Tuesday, 29 May 2018

Fluffy Like Concrete

Several years ago, an online acquaintance accused me of being "fluffy New Age." In his opinion my spiritual views were vastly inferior to his own. He saw my optimism, my belief in a generous and kind God, as... fluffy.

At the time I was shocked. I had never thought of myself as New Age and I’d never thought of my spiritual beliefs as “fluffy.” I felt very insulted at first, but then I remembered something my husband once told me.

My husband had worked on a building site with a Welsh guy who was in charge of the concrete mixer. He'd admire the concrete and say, in his thick Welsh accent, “Nice and fluffeeee!”

I remembered that and it all clicked into place. I think spiritual faith should always be fluffy like concrete – soft, gentle, loving and compassionate, but built on a strong, personal foundation. Being gentle is not being weak. Standing in your own personal faith does not have to be done with aggression.

 It is possible for the meek to inherit the earth... if your heart is fluffy like concrete.



Wednesday, 7 February 2018

Set in Stone

I wrote this several years ago, but decided to post it again for friends and family.

What do New Orleans, Rhodesia and this very impressive stone building in Scotland have in common? Some things I never knew and someone I would NEVER have expected!


© Copyright Ann Harrison and licensed for reuse under this Creative Commons Licence.

This gorgeous neo-Gothic building is a school in the Morayshire town of Fochabers; we pass on our way to Aberdeen. I love it because it looks like a place Harry Potter might have gone to school. I decided to look up more about the place and what I found has led me on a most amazing (and very moving) journey through three continents and my childhood memories. I hope you enjoy this remarkable adventure as much as I have.

The school is the Milne Institute; it was built by a man named Alexander Milne who was born in Fochabers in 1742. He worked at Gordon Castle (on the edge of town) until he had a disagreement with the Duke of Gordon. It seems that the Duke wanted Alexander to tidy up his unruly red hair and Alexander, being a thrawn Scot, took such offense to this command that he quit his job... and sailed off to the Americas. Alexander made a fortune brick-making in New Orleans. When he died, he left instructions for lots of good works, including the "Milne Asylums" for orphaned boys and girls to be built in Milneburg, New Orleans... and the "Milne Institute"free school for all the children of his home town of Fochabers.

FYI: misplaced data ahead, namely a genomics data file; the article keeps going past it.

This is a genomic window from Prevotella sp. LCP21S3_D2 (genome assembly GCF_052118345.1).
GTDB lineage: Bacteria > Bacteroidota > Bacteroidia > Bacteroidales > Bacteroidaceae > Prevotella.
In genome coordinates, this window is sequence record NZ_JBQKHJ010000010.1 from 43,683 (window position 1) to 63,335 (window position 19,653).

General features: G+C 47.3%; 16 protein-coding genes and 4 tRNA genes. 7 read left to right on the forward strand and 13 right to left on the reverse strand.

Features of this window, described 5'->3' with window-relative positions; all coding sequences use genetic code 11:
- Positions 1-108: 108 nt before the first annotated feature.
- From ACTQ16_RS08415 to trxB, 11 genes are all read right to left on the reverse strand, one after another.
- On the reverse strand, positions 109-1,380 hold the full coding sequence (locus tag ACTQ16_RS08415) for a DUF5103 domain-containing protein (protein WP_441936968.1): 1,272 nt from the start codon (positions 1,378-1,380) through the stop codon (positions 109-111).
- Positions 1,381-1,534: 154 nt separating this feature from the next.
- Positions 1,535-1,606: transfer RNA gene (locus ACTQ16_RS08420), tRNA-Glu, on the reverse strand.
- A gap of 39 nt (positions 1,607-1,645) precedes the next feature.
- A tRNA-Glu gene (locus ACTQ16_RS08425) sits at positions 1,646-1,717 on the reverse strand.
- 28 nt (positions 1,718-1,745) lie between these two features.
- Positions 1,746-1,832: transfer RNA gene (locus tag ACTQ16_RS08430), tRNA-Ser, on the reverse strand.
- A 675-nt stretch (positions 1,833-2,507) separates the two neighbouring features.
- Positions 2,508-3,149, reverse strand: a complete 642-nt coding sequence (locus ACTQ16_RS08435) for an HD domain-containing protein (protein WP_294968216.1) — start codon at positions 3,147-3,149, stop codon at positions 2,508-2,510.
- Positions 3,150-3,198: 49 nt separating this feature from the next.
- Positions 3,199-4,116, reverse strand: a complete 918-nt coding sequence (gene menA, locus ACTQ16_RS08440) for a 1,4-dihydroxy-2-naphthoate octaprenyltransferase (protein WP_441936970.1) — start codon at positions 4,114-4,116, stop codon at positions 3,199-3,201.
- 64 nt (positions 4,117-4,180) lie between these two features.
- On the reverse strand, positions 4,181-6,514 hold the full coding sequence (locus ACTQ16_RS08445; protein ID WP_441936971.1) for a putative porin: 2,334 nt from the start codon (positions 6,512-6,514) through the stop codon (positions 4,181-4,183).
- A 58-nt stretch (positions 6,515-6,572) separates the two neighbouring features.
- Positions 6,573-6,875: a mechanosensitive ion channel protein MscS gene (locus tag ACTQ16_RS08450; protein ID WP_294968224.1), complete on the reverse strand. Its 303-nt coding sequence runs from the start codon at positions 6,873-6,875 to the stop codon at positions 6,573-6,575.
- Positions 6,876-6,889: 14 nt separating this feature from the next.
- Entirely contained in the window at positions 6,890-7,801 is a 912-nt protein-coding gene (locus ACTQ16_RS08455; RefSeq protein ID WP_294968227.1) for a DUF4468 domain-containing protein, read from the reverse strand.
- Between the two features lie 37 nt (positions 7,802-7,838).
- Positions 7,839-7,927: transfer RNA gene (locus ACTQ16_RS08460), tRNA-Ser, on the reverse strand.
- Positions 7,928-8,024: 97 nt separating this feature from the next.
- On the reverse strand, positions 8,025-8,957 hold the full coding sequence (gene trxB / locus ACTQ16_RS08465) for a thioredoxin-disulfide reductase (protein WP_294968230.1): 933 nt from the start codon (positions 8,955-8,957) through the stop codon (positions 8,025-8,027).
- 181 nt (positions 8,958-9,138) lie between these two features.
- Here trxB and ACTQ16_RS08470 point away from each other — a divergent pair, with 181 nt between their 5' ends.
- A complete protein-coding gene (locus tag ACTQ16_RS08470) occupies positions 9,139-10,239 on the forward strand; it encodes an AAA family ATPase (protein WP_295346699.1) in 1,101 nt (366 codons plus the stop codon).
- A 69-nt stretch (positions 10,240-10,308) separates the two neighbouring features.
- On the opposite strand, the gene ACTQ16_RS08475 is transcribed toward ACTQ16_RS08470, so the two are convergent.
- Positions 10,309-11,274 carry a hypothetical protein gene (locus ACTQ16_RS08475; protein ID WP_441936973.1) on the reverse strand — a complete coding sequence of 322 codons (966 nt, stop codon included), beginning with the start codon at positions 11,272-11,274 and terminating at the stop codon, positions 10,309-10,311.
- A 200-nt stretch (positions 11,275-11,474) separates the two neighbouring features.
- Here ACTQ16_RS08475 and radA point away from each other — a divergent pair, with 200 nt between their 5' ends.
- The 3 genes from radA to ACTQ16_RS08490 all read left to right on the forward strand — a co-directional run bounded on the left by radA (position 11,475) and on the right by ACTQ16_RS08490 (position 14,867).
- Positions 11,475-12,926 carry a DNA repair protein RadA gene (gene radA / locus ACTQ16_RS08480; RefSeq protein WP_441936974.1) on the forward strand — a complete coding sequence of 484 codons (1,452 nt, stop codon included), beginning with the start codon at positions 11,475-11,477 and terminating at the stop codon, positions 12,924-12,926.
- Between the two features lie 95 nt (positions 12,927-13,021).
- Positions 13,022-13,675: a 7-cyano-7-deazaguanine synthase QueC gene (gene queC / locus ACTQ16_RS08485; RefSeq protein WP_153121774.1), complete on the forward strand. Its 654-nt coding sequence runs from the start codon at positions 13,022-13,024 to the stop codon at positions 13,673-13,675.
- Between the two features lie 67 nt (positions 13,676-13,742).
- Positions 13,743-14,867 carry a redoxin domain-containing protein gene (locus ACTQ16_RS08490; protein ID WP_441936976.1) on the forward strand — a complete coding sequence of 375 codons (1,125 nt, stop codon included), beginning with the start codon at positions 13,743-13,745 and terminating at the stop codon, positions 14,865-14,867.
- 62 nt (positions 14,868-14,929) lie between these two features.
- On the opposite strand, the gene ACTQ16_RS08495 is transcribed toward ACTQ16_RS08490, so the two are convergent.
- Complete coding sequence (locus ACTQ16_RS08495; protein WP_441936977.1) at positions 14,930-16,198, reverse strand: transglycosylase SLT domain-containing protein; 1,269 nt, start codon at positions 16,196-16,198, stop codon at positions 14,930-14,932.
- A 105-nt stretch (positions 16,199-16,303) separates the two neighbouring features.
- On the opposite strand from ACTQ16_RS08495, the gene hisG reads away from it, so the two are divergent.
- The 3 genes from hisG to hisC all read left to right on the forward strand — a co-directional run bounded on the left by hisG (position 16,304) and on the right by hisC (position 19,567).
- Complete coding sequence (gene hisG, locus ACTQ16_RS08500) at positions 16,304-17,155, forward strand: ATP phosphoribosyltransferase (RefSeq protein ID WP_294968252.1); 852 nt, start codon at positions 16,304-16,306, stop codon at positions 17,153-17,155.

Link
That might have been the end of this blog post, except in finding the story of Alexander Milne I stumbled onto a name I knew very well... Allan Wilson.

wikimedia.org Shangani memorial panel postcard

To most people that won't mean much, but to any Rhodesian it means a LOT. Allan Wilson's story was one I learnt about in school history, but I never knew he was born right on my "doorstep"  until I found him listed as a "famous Fochaberian" and read that he had been a student at the Milne's Institute school.

The Famous Fochaberians site says this:

Allan Wilson was educated at Milne's Institution, excelling in outdoor pursuits. In 1878 he emigrated to South Africa and joined the Cape Mounted Rifles, later being commissioned as a lieutenant in the Basuto Police. He was appointed Major in command during the Matabele Campaign in which he and many of his soldiers were killed.

He led his small band of soldiers across the Shangani River seeking to capture Lobenguela, the King of the Matabele. The King escaped them. On their retreat, Wilson and his men found the Shangani in flood … after a brave fight, they were all killed. Buried in the Matopo Hills near Cecil Rhodes' grave, Allan Wilson was long regarded as a national hero.


Reading that brought back so many memories, especially of childhood visits to the Shangani memorial, where Allan Wilson and his men now rest, in the absolutely stunning spot high high up on those giant granite Motopos hills that will always be home.

Some friends sent me photos of their own memories of the Wilson Memorial, to share. The first two are lovely family shots, courtesy of Bill Teague. He's the little guy pointing up in the bottom photo. :-)



This colour one if from my friend, Robb. It looks just as I remember it and gives a tiny glimpse of that glorious view that led Rhodes to demand that he be buried here.


And here's the song I can still sing -
the ballad to Allan Wilson and the Shangani Patrol.



I feel near tears writing this, as I did this past Mothering Sunday, when we took a drive out to another memorial site to Allan Wilson that I suspect very few Rhodesians know about. The people of Fochabers placed two standing stones in a memorial garden in 2002, to commemorate all the brave, remarkable people born in their town. So we went there to take a look...


The stone on the left has Alexander Milne's name first (and a William Marshall, which is the same as my grandfather's name! Would be nice to think we could be related.)


...and the stone on the right has Allan Wilson's name at the top.


We took photos, shed a few tears, and stood in awe that we'd come a full circle in such a story; so wonderfully complex, this journey of lives and deaths...

Another stone memorial, another stunning view.

It's a long walk up to that burial site on the Motopos hills. As a child I remember hating the walk in the searing African sun, but once you were up there... oh what a view! I'd turn in a circle and feel like an eagle, flying free.

Did Allan Wilson's spirit fly free and return to his own home on the River Spey?

Eagles fly here too...